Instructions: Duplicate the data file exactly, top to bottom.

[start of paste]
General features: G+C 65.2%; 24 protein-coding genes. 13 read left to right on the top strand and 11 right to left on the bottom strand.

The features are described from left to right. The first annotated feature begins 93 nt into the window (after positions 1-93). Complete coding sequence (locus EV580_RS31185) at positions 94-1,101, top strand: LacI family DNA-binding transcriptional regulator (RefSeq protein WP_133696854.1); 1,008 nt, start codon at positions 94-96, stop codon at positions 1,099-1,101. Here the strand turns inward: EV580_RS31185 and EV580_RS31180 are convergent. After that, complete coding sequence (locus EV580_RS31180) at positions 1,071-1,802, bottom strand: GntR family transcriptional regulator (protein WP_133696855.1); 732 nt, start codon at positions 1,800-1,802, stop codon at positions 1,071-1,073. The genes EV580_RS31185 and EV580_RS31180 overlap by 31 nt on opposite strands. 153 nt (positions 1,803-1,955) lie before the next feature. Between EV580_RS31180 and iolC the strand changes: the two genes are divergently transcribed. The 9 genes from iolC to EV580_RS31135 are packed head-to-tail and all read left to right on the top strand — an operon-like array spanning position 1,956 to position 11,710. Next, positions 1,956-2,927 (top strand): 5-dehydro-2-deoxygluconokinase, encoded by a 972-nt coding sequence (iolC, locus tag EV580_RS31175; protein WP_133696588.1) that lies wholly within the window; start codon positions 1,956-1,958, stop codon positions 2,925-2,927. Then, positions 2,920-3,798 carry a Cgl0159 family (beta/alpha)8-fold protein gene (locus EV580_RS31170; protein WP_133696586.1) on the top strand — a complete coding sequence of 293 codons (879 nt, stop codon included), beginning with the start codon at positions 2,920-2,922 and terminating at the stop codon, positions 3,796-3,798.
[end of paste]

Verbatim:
General features: G+C 65.2%; 24 protein-coding genes. 13 read left to right on the top strand and 11 right to left on the bottom strand.

The features are described from left to right. The first annotated feature begins 93 nt into the window (after positions 1-93). Complete coding sequence (locus EV580_RS31185) at positions 94-1,101, top strand: LacI family DNA-binding transcriptional regulator (RefSeq protein WP_133696854.1); 1,008 nt, start codon at positions 94-96, stop codon at positions 1,099-1,101. Here the strand turns inward: EV580_RS31185 and EV580_RS31180 are convergent. After that, complete coding sequence (locus EV580_RS31180) at positions 1,071-1,802, bottom strand: GntR family transcriptional regulator (protein WP_133696855.1); 732 nt, start codon at positions 1,800-1,802, stop codon at positions 1,071-1,073. The genes EV580_RS31185 and EV580_RS31180 overlap by 31 nt on opposite strands. 153 nt (positions 1,803-1,955) lie before the next feature. Between EV580_RS31180 and iolC the strand changes: the two genes are divergently transcribed. The 9 genes from iolC to EV580_RS31135 are packed head-to-tail and all read left to right on the top strand — an operon-like array spanning position 1,956 to position 11,710. Next, positions 1,956-2,927 (top strand): 5-dehydro-2-deoxygluconokinase, encoded by a 972-nt coding sequence (iolC, locus tag EV580_RS31175; protein WP_133696588.1) that lies wholly within the window; start codon positions 1,956-1,958, stop codon positions 2,925-2,927. Then, positions 2,920-3,798 carry a Cgl0159 family (beta/alpha)8-fold protein gene (locus EV580_RS31170; protein WP_133696586.1) on the top strand — a complete coding sequence of 293 codons (879 nt, stop codon included), beginning with the start codon at positions 2,920-2,922 and terminating at the stop codon, positions 3,796-3,798.